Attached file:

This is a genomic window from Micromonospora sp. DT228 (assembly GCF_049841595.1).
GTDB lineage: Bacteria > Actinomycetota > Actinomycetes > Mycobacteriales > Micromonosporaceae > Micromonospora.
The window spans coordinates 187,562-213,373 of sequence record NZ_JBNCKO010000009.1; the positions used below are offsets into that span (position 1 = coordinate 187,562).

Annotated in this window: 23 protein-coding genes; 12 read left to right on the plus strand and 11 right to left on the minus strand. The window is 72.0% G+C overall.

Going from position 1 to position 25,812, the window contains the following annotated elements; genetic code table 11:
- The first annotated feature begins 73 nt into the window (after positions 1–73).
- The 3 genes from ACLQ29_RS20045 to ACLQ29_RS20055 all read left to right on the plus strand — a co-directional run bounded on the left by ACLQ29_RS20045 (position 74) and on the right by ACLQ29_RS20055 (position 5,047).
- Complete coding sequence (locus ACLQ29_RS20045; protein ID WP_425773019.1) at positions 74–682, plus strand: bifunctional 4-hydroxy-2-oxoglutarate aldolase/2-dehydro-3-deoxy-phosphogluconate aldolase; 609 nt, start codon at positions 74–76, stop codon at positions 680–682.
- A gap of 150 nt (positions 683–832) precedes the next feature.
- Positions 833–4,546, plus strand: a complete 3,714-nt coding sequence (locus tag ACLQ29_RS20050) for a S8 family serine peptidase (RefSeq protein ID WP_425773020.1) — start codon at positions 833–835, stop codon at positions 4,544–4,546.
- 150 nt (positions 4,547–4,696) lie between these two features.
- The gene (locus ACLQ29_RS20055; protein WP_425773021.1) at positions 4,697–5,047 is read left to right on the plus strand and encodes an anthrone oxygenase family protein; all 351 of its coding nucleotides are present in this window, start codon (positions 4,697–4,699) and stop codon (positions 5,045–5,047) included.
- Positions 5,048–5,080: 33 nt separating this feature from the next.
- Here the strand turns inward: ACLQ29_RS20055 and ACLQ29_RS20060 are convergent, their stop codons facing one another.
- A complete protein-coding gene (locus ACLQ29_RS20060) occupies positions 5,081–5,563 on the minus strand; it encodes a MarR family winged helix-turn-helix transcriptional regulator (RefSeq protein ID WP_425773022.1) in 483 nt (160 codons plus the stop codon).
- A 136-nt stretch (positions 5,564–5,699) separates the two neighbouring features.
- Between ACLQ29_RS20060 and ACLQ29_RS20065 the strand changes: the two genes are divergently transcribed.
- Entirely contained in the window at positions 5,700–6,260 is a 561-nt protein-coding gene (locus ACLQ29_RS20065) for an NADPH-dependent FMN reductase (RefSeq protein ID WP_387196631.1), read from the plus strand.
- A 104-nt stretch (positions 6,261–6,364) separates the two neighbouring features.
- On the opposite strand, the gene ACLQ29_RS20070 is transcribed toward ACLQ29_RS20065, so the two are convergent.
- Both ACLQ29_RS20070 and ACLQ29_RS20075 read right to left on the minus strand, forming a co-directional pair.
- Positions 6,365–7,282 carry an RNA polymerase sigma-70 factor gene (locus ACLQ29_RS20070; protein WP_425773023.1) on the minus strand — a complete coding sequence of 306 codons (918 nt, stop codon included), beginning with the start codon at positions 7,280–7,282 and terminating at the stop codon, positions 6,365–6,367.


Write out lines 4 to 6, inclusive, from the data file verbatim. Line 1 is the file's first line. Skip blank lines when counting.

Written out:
Annotated in this window: 23 protein-coding genes; 12 read left to right on the plus strand and 11 right to left on the minus strand. The window is 72.0% G+C overall.

Going from position 1 to position 25,812, the window contains the following annotated elements; genetic code table 11:
- The first annotated feature begins 73 nt into the window (after positions 1–73).